Last Updated:
25/01/2019 - 21:30

Hazard Analysis of Unemployment Duration by Gender in a Developing Country: The Case of Turkey

Aysit Tansel and H. Mehmet Taşçı

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There is little evidence on unemployment duration and its determinants in developing countries. This study is on the duration aspect of unemployment in a developing country, Turkey. We analyze the determinants of the probability of leaving unemployment for employment or the hazard rate. The effects of the personal and household characteristics and the local labor market conditions are examined. The analyses are carried out for men and women separately. The results indicate that the nature of unemployment in Turkey exhibits similarities to the unemployment in both the developed and the developing countries.

Brain Drain from Turkey: Return Intentions of Skilled Migrants

Nil Demet Güngör and Aysit Tansel

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The study estimates an empirical model of return intentions using a dataset compiled from an internet survey of Turkish professionals residing abroad. In the migration literature, wage differentials are often cited as an important factor explaining skilled migration. The findings of our study suggest, however, that non-pecuniary factors, such as the importance of family and social considerations, are also influential in the return or non-return decision of the highly educated. In addition, economic instability in Turkey, prior intensions to stay abroad and work experience in Turkey also increase non-return. Female respondents also appear less likely to return indicating a more selective migration process for females.

Informality and Productivity: Productivity Differentials between Formal and Informal Firms in Turkey

Erol Taymaz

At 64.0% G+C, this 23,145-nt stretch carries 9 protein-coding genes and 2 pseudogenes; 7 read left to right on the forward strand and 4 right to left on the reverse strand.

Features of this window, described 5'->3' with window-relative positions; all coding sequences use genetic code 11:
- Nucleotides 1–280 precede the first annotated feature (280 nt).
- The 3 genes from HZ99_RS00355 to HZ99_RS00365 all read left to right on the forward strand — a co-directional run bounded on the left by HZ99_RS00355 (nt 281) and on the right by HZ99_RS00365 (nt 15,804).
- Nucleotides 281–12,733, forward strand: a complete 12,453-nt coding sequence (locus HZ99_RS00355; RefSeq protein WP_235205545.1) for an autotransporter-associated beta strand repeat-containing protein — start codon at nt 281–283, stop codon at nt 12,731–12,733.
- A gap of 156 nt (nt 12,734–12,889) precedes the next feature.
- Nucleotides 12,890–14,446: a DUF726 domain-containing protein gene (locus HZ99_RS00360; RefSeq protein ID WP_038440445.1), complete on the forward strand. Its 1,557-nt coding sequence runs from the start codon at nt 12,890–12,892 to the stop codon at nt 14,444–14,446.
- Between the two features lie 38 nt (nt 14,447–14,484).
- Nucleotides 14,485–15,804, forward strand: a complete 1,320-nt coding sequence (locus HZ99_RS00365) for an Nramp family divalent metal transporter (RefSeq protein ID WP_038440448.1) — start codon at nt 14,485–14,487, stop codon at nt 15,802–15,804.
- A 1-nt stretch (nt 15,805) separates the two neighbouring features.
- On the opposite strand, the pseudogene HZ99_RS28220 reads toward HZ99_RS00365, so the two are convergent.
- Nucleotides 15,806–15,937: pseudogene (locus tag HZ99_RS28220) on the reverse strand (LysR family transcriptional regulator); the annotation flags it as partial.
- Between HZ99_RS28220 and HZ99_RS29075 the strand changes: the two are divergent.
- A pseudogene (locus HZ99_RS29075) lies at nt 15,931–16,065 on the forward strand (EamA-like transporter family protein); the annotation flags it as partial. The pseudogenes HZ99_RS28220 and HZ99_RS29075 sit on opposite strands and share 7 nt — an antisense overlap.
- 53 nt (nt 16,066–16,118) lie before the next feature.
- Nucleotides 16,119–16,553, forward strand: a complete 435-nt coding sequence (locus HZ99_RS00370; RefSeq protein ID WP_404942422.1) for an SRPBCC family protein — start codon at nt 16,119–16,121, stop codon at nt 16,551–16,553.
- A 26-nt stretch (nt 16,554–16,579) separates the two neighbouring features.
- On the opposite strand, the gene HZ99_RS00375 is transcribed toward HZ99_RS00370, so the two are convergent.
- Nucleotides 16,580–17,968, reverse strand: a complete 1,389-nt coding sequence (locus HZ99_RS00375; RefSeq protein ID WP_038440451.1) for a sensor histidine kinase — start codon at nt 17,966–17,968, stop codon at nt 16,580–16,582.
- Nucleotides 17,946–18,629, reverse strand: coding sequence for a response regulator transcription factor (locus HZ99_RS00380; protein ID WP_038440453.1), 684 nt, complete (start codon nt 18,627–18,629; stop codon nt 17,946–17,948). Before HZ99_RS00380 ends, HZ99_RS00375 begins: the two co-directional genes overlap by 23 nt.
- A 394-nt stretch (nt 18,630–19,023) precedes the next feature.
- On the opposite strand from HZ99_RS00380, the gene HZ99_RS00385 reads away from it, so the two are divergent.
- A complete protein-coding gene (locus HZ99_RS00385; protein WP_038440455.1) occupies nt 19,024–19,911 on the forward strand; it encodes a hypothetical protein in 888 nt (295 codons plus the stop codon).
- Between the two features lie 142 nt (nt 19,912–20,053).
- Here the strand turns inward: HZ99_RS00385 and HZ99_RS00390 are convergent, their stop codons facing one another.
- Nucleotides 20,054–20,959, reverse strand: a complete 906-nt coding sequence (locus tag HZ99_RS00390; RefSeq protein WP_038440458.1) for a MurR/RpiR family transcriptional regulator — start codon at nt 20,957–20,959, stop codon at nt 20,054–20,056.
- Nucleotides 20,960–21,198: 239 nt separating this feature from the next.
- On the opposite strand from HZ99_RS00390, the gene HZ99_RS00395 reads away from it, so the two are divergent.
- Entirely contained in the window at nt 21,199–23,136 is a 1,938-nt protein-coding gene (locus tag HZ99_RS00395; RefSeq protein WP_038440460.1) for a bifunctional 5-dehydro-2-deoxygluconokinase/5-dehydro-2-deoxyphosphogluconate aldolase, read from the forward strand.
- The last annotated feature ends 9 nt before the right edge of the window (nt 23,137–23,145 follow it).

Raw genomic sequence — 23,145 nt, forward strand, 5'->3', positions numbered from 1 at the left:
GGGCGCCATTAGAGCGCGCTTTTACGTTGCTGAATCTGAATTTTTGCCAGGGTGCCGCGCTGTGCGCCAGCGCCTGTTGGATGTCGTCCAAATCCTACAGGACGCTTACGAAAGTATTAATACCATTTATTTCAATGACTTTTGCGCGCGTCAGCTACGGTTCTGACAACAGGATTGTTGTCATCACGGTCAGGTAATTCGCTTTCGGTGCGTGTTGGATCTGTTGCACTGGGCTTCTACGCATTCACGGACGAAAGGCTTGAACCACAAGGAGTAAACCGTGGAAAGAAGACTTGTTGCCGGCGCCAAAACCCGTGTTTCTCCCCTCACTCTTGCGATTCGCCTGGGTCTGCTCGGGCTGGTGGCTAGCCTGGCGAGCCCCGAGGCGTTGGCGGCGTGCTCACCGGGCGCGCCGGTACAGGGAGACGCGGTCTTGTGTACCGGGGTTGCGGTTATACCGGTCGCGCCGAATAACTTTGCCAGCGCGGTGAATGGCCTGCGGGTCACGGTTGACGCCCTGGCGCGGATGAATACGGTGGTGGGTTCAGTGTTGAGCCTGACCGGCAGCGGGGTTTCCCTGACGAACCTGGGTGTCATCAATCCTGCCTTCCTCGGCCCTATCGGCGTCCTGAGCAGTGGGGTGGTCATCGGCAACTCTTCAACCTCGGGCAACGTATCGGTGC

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The informal sector constitutes a large share of employment and output in all developing countries. Although the informal sector is regarded by many researchers and policy makers as a source of employment developing countries desperately need, there is ample evidence that documents that informal firms are less productive, employ unskilled labor, and pay lower wages. This study analyzes the sources of productivity difference between informal and formal firms in Turkey. Since the data on the informal sector is likely to be noisy, we use two different approaches to analyze productivity differentials: firm-level analysis and individual-level analysis. In the case of firm-level analysis, we estimate and compare productivity levels of informal and formal firms by using matching propensity score and switching regression methods. In the case of individual-level data, we compare wage differentials between informal and formal wage workers by estimating a multinomial selection model. Our findings indicate that there is a significant productivity gap between informal and formal firms, and a wage gap between informal and formal workers. Moreover, the hypothesis that more educated entrepreneurs and workers move to the formal sector is supported by the data. This process of self-selection contributes to widen the productivity gap between informal and formal firms. The theories of life-cycle and learning are also supported by our findings. Older (i.e., more experienced) firms tend to operate in the formal sector. However, the relationship between informality and age is U-shaped for entrepreneurs and workers. Even after controlling for all these factors (self-selection, differences in endowments, and learning), the productivity gap does not disappear. The findings suggest that there is a substantial but untapped potential to increase productivity in Turkey. The productivity effect of operating formally is higher for services, but we may expect that a large number of informal service firms could not survive if they operate formally.